The Nokia C5-03 has arrived on UK shores, but unlike Nokia’s recent touchscreen efforts, it’s running good ol’ Symbian S60, rather than the newer, more polished Symbian 3, now officially renamed as Symbian. Confused? We don’t blame you: unfortunately, in 2011, this phone is a bit of an anachronox. Read on and find out why in our full Nokia C5-03 review.
The Nokia C5-03 (not to be confused with the excellent Nokia C5) was announced late last year, and as we suspected at the time, it’s a successor of sorts to the Nokia 5800 and Nokia 5230 budget touchscreen phones. Sadly, for the price and the OS you’ll have to put up with, it’s almost certainly not worth considering.
We’re doing a reverse Bisto and starting with the best bit: the Nokia C5-03 is a delightfully sturdy, slim phone. It feels smaller than its 105.8x51x13.8mm dimensions, thanks in part to the smooth curve of its plastic backing – which somehow doesn’t feel remotely tacky. The front is all screen, while the sides are unsullied by ports, and the physical buttons below the screen sit so low as to be invisible when looked on from the side, but are still easy to press.
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And the touchscreen?
Here’s where things start to get hairy. The 3.2-inch, 640×360 screen is is perfectly crisp and gawkable. But! Just as we thought we’d laid that ghost to rest, we discover it’s resistive. Resistive touchscreens are typically cheaper to produce than capacitive ones found on most smartphones, and accurate to exact touches.
The problem is of course, that you don’t get exact touches with a fingertip, and since there’s no stylus included with the Nokia C5-03, you soon encounter problem number one. Never mind the lack of pinch to zoom gestures: it’s almost impossible to type.
In landscape mode, you’re presented with an awful QWERTY keyboard that takes up the whole screen and misses every other button press. You’re far better off keeping things in portrait mode and thumbing out text messages the old fashioned, 0-9 way (There’s no portrait QWERTY option, with good reason).
But we’re getting ahead of ourselves here. The real problem with the Nokia C5-03 lies with the operating system.
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We suspected the Nokia C5-03 might be doomed before it even shipped courtesy of its operating system, Symbian S60 5th edition. It’s here complete with all the frustrations you had with on the Nokia 5800 more than two years ago. Obnoxious screen pop ups when you try and turn the Wi-Fi on, screen whiteouts that last seconds when you tilt the phone or leave an app – it’s all here, and it feels like Nokia has done nothing over the course of two years to correct it. One of our rants from last year can be read here, and still very much applies.
To be clear – we don’t object to Symbian S60 on low price phones. Symbian at its core is flexible and power efficient, and Nokia still sells low price Symbian S60 phones with buttons that are absolute corkers – like last year’s Nokia C5. And on the plus side, the Nokia C5-03 does run Ovi Maps, which now offers turn by turn navigation with pre-cached maps. So that’s nice! Free satnav and all.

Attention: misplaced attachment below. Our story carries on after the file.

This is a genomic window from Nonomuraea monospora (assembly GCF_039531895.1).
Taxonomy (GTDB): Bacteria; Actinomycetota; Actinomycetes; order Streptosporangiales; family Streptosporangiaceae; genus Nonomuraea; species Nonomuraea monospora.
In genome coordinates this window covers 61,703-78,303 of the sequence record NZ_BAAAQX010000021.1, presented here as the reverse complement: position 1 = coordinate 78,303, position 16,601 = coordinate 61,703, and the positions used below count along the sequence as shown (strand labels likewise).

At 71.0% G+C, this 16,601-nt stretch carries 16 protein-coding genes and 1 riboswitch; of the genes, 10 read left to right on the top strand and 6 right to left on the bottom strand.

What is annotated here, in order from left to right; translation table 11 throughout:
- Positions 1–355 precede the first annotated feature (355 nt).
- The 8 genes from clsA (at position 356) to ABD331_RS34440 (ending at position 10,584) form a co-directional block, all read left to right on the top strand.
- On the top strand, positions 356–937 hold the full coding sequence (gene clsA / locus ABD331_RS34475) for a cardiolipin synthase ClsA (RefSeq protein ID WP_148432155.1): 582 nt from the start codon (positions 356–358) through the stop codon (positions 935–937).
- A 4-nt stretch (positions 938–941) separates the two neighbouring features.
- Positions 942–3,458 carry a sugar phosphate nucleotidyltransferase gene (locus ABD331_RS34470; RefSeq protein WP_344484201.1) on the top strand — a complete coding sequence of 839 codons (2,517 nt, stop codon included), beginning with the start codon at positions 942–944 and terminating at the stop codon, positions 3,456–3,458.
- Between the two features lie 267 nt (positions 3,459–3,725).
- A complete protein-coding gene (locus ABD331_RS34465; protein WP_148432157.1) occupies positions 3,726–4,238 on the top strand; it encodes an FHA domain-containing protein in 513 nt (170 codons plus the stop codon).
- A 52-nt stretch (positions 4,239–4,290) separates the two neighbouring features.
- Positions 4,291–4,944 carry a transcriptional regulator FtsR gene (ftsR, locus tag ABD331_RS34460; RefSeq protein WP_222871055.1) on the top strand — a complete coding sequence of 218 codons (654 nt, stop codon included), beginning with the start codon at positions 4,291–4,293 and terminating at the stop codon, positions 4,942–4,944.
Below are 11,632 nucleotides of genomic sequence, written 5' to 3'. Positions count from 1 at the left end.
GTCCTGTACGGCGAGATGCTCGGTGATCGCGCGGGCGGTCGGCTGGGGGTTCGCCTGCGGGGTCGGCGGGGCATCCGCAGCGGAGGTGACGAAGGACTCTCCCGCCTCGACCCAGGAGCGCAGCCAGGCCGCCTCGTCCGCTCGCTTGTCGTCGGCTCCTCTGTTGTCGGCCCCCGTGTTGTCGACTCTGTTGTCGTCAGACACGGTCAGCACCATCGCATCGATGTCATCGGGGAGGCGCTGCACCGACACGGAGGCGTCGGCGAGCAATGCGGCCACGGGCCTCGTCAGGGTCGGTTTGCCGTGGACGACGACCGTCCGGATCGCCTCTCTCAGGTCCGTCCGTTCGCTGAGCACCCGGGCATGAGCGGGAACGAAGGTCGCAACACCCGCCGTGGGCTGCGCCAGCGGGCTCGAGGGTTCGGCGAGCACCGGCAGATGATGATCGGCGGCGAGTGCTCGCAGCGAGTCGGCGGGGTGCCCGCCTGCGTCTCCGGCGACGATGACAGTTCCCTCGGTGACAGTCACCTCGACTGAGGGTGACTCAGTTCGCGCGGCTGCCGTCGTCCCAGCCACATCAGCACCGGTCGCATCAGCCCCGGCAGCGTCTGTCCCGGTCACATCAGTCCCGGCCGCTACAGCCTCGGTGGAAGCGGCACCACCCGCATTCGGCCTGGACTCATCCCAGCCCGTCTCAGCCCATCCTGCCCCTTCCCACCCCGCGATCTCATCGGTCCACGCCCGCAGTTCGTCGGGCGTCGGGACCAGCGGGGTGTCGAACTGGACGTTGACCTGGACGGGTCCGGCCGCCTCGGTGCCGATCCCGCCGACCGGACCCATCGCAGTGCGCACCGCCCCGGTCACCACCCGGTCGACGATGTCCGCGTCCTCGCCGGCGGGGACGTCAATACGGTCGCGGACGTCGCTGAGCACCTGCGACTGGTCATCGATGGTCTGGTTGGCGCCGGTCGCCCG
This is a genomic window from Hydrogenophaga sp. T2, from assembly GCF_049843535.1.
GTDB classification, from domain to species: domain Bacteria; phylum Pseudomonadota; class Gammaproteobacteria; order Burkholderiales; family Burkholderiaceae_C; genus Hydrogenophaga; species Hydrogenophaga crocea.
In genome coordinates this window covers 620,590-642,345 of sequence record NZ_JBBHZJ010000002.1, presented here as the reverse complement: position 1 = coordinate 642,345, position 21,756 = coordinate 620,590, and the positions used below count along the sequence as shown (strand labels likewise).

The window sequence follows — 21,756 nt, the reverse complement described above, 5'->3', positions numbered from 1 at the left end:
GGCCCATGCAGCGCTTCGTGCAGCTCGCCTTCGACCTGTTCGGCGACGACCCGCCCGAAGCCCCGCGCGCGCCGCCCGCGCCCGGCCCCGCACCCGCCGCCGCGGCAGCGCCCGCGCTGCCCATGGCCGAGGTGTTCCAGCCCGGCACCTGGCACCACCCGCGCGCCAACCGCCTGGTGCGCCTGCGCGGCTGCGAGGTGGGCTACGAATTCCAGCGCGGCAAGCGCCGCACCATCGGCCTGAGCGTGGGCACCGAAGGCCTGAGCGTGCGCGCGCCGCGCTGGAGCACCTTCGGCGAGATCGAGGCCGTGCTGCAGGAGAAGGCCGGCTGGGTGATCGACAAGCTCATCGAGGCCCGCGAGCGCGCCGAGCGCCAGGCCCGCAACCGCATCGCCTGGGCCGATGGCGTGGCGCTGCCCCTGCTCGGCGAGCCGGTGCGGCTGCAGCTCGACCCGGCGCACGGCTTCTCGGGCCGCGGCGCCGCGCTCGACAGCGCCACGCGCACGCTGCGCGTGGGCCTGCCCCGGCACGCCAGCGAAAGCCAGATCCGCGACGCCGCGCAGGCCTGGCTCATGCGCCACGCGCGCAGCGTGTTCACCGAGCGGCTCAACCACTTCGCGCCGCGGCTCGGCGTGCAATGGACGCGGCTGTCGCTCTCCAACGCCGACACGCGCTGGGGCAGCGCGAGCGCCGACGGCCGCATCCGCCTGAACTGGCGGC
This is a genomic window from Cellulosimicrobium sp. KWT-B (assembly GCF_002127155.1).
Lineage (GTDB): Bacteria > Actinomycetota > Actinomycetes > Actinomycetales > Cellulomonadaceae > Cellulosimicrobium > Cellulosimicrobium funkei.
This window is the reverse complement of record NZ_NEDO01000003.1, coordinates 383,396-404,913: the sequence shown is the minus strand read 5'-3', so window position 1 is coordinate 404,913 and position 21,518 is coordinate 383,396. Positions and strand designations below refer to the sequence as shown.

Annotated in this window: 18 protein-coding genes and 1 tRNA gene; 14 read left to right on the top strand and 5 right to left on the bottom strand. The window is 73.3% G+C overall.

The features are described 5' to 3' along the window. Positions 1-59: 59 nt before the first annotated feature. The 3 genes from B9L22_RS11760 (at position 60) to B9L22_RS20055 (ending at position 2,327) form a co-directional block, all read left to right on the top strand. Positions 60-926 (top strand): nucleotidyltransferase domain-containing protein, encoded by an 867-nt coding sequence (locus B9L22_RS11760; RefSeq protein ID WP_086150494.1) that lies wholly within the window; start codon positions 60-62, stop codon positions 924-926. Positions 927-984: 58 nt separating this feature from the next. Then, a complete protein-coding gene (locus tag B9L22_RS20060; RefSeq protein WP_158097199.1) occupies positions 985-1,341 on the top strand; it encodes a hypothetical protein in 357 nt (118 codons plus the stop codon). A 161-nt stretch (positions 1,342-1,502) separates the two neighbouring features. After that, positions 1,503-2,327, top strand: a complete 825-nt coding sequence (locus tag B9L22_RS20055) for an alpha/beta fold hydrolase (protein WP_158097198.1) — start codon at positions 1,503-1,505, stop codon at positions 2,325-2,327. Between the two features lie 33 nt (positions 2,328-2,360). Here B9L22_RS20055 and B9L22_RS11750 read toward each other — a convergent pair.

But Symbian S60 just does not cut it for touchscreens, and in 2011, you don’t have to put up with it either.
Performance and battery life
The Nokia C5-03 comes with 3G and Wi-Fi connections, and even with both milling away and plenty of use, the phone ran for three full days, so we’re more than pleased with the battery life. Call quality is respectable too: like the pint sized Nokia C6, this too has a surprisingly beefy speaker.
The camera isn’t all that bad either, bar the lack of a flash: a five megapixel sensor with slightly washy results is made up for by a camcorder mode with a digital zoom slide, a handy UI feature few competitors include. But all this doesn’t make up for the price Nokia’s asking for.
The problem of price
Nokia prides itself on its ability to turn out solid hardware at low price points – this is how it’s able to sell so many handsets in developing countries. But the Nokia C5-03 isn’t all that cheap (£189 SIM-free on Nokia’s online store), and more to the point, in the UK, this is accentuated by the presence of heavily subsidised smartphones on Pay As You Go – something not so common in other markets, where the poorest customers can’t be relied upon to top up regularly.
As a result, we can’t possibly recommend the Nokia C5-03 when you can buy an Android phone with an astounding screen for £100 upfront (The Orange San Francisco), or a Palm Pixi Plus for £110 on O2, which is just as small, but has a better screen and a physical QWERTY keyboard.
And even if you’re a Nokia loyalist, we can’t recommend it when you can pick up the Nokia C5 for a lower price, complete with buttons to make Symbian S60 all the more usable.
We understand that Symbian S60 5th edition still serves a purpose in world where everyone wants a touchscreen, but not everyone can afford one. But in the UK, where we’re spoiled for (cheap) choice, we feel Nokia is actually doing customers a disservice by continuing to flog this creaking operating system.
If you must have a Nokia touchscreen, pick up a Symbian 3 series phones like the similarly sized Nokia C6. However, there are incredible touchscreen options at low prices these days, and none of them are big N branded.